As such, grain whisky is quite the hot topic in Japan’s whisky industry. 

Which brings us back to Mars’ Asagi Madara’s (rumored) use of Fuji Gotemba’s grain whiskies, something that is said to have only been possible “before the Japanese whisky boom made purchasing from that location impossible”. With Japanese whiskies in high demand right now, it certainly makes sense that the distilleries in possession of grain whisky production capacities are unlikely, nay, definitely, 100%, not about to give up any of their grain whisky stocks. Certainly that means depriving their competitors of the coveted ability to use the magic words “Japanese Whisky” on their label. A marketing nasty, if you will. 

Now let’s review this baby, whose methods of creation would probably never happen again.



Mars Asagi Madara 8 Year Old 2020 48% ABV – Review


Color: Golden Pancake Syrup.


Almost like a hotel breakfast on the nose, loads of breakfast desserts, milk chocolate and the classic Mars white pepper. (Image Source: The Clever Carrot, BBC Good Food, Star Bazar Japan)


On the nose:  Immediately lots of honey, cinnamon, baking spices, milk chocolates, very buttery. Almost as if matching its color, it really strikes me as something of a breakfast dessert – pancakes, French toast, cinnamon swirls. This is also dotted with white pepper as I’ve come to notice is always the case with Mars’ whiskies.


The palate evolves to more gentle florals, frangipanis, crisp tart orchard fruits of Bosc pears, sweet sundried raisins and a more cereal note of oats. (Image Source: Garden Clinic, Save on Foods, Healthline, Food Network)


There are gentle florals – lilies, frangipanis, vanilla pods, almost of flower nectar. There are some fruit notes here as well, with crunchy yellow Bosc pears, raisins, green apples, and light touches of blackberries – all very tart, slightly twangy. Lastly, some cereal, malty notes, perhaps flaked oats.

It really feels like a hotel breakfast buffet in a garden setting. In this sense, the Asagi Madara butterfly almost seems too apt.


On the palate: Very thick, syrupy, full-bodied. It is also sweet, giving the impression of spiced honey gliding over the palate. Most of what you’d expect from the nose, shows up in the palate as well – loads of honey, milk chocolates, the white florals, baking spices and the tart orchard and stone fruits, heck even the white pepper and oat is here!


The palate is fairly consistent with its aromas - the same breakfast desserts, but it takes a more creamy character with notes of condensed milk and custard apples, and it also gets more wispy with sweet ash like what you'd find with temple incense. (Image Source: The Recipe Critic, Bon Appetit, Candy Floriculture, Feng Shui)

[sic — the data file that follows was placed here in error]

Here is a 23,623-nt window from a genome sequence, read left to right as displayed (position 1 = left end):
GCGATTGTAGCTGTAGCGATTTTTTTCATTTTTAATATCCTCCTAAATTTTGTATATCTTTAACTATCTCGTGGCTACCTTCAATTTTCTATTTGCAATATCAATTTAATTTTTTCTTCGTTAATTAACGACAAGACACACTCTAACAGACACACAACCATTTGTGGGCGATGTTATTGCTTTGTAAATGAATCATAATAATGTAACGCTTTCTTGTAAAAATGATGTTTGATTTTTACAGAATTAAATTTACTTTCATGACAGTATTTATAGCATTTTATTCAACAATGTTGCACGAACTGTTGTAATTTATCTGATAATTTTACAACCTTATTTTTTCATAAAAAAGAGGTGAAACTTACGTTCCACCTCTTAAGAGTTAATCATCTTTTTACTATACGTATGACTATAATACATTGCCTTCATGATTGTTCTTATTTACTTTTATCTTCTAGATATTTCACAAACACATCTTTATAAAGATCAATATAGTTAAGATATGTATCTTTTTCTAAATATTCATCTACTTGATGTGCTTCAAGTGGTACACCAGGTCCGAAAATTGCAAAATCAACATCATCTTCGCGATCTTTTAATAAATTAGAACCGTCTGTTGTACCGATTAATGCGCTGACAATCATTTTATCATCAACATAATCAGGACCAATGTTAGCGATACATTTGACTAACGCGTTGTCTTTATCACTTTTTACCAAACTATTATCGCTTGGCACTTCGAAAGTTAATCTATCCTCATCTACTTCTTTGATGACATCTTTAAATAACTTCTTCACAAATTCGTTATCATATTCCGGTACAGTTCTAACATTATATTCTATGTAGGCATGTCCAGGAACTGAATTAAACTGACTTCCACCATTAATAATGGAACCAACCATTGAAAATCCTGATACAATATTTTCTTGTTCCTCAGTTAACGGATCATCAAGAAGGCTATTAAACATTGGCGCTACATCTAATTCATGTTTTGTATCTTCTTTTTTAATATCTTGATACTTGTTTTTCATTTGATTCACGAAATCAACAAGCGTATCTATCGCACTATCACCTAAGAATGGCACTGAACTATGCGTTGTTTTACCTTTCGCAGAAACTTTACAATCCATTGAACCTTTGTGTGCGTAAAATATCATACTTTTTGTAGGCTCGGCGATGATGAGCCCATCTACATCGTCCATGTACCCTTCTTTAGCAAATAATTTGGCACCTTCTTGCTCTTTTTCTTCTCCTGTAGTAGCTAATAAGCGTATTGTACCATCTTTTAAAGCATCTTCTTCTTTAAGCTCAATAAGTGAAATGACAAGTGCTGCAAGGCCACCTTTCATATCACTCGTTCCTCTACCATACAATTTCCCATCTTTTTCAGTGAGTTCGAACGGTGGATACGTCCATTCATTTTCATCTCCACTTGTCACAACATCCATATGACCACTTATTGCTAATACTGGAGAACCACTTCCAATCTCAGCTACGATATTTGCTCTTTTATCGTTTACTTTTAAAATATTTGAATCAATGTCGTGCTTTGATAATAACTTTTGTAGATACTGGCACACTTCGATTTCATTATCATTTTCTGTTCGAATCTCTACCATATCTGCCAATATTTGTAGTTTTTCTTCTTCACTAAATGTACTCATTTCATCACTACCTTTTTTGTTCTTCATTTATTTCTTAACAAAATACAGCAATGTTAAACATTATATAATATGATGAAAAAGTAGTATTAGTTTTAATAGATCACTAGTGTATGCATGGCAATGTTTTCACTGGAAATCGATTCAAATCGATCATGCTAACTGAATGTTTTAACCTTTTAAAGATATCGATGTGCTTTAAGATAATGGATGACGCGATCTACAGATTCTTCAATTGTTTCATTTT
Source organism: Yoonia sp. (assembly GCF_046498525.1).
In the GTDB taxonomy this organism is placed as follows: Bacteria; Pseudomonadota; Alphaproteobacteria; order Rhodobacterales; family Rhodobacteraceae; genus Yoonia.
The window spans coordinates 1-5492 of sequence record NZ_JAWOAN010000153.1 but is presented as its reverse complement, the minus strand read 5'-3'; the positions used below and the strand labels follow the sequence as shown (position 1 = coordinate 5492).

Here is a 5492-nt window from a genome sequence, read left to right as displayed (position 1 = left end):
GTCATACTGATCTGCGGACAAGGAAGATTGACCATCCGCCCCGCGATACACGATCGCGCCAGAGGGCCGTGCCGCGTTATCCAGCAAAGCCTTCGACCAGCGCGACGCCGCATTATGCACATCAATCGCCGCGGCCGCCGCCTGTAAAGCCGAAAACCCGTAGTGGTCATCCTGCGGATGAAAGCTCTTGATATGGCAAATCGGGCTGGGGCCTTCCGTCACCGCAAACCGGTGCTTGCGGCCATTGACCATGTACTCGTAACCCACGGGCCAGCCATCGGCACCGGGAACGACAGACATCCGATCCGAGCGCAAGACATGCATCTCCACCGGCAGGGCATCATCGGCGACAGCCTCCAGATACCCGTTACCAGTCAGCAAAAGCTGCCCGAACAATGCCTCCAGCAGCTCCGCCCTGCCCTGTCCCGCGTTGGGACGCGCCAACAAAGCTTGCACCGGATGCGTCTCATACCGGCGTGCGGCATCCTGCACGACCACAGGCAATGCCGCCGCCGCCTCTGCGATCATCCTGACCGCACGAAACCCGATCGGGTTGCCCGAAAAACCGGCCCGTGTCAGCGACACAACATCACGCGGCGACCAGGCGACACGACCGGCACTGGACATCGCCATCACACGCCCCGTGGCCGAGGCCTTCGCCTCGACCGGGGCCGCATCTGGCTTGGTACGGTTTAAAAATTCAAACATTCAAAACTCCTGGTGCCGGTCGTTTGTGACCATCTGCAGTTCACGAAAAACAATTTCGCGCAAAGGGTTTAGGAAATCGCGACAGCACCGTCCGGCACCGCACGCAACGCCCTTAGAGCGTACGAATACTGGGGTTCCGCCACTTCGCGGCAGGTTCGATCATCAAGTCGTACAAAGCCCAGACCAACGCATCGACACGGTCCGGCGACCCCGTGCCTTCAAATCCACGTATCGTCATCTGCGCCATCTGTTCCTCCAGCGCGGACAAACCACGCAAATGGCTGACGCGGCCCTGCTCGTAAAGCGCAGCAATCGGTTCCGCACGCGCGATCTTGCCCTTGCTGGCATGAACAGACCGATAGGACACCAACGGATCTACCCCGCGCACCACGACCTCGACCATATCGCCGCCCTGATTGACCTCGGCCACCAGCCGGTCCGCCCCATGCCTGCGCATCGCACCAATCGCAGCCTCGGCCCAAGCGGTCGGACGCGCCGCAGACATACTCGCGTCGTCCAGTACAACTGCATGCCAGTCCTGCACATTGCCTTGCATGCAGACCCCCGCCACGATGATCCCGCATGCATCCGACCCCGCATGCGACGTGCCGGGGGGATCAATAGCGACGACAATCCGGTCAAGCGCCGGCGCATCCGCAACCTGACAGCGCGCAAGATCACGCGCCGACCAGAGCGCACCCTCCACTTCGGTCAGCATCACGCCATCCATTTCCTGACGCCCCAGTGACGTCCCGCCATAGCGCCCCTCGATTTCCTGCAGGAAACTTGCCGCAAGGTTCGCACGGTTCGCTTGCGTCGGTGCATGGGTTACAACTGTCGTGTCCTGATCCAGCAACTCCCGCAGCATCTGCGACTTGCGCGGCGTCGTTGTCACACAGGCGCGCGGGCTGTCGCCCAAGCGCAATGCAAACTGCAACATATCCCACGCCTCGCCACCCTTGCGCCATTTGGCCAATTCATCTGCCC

What differentiates the palate from its aromas is probably more creamy notes – condensed milk, Greek yoghurt. Even creamier fruits show up, like custard apples and bananas. There is a slightly sweet ashy note here as well that is reminiscent of temple joss sticks.


The finish is reminiscent of honey raisin granola, cinnamon spice and Maltesers mill chocolate honeycomb candy. (Image Source: Quaker, Healthline, Maltesers) 


The finish: Quite long lasting, the sweet honey and raisins continue to stay very present, with some notes of Maltesers candy, cinnamon spice and cereals in the receding palate. Here it ends off being more oaky and astringent.




Mars' Shinshu Distillery in the cool Nagano Alps. (Image Source: Discover Nagano Wine)


My Take

This was a pretty solid blend from Mars. It was very well-integrated, showed a decent amount of complexity, and a good balance between malt and grain whisky. I was quite surprised by how consistent it was from its aromas to the palate and the finish. That said, as you might imagine with a whisky that is very much “what you see is what you get”, while it’s a solid pick up and would make a good daily sipper (my friends who happened to be in the vicinity of my freshly opened bottle certainly gratuitously helped themselves to dram after dram, thankfully helping me wipe out half the bottle), it isn’t anything to write home about. Don’t get me wrong, it’s absurdly drinkable this stuff.


My Rating



It's like a plain baguette - it's good, I could eat it often, but I wouldn't go about town shouting about it.


Perhaps I’ve been too spoilt by the multitudes of snazzy new releases these days. But there’s not much in the way of uniqueness (beyond I suppose the backstory) here or anything particularly scintillating or exciting with this bottle. Though that said, I do find that for the price (which is very reasonable, almost shockingly reasonable in fact) and that the outturn was only a touch above a thousand bottles (not a lot really), it is still very much easily available. 

If you want to get your hands on a solid Japanese whisky whether as a daily sipper (something you can pick up easily) or just getting into the game and don’t want to break the bank – this is your guy (or girl).






Leave your thoughts and comments on the review in the Forum